The strange/glorious/dismal January efflorescence of war poetry continues, today, a century back: we have a long and soon-to-be-much-quoted war poem from Ford Madox Hueffer, another poem from Francis Ledwidge, and a letter recording Wilfred Owen‘s next step toward the line.
Today is also the day that two other war poets, having independently discovered each other, made contact. So I will put my faith in your patience (and your hunger for poetry) and first discuss the odd, chatty, many-connection-making letter in which Robert Graves replies to a letter of introduction from Robert Nichols.
Nichols, an early volunteer officer who was shell-shocked at Loos (also Graves’s first battle) has long been at home, and now discharged from the army–and he has attained a notable level of poetic success. His Invocation is, although both too early and too hopeful to fit with the verse now being written under the influence of Charles Sorley, far more widely read than the initial efforts of Sassoon or Graves. In fact, with Grenfell and Brooke dead, Nichols is, a century back, perhaps the most celebrated of the “soldier poets.” Yet Nichols has evidently read Graves’s Over the Brazier and found much there that is worthwhile: he wrote to Graves asking for permission to dedicate his next book of poems, in part, to him. Graves greets this rather grand gesture with both genuine enthusiasm and awkwardly emphatic reciprocal fealty.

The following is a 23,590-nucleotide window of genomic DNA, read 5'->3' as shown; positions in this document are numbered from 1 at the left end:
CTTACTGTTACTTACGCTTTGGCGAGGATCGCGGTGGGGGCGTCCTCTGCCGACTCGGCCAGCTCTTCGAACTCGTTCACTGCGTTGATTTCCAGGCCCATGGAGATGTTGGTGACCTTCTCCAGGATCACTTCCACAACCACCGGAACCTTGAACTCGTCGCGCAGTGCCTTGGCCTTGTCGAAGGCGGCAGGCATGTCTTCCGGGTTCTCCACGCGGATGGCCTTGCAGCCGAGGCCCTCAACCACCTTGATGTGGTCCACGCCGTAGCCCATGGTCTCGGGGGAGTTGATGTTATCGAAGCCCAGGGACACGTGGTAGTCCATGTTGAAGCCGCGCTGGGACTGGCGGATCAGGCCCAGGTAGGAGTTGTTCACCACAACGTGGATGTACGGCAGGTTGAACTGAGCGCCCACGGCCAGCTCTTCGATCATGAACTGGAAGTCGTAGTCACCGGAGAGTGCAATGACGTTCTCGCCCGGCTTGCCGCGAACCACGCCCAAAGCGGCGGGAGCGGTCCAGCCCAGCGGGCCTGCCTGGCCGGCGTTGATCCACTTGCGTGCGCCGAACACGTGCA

Captain Robert Graves
3rd R W Fus.
7 January 1917
Dear Robert Nichols,
…Of course you may: I’d simply love it. It’s hard to say how cheered I am: Orderly Room and battalion drill and company ledgers and the town of Liverpool and the enforced society of young gentlemen whose sole amusements are liqueur shifting and promiscuous fornication, had almost convinced me that there was no God in Heaven nor any bay trees on Parnassus. I feel tremendously honored.
Funny how things happen. As you may suspect, I’m a very very ardent Sorleian and when I saw your letter in the Westminster Gazette about him… I asked S. Sassoon (a poet of some note who funnily enough has strayed into this battalion and shares a hut with me) who you were because I felt sure you were a fellow of the right stuff. He reminded me of that Oxford Poetry book and I remembered that your things were far and away the best in the collection and that Eddie Marsh was very keen on them.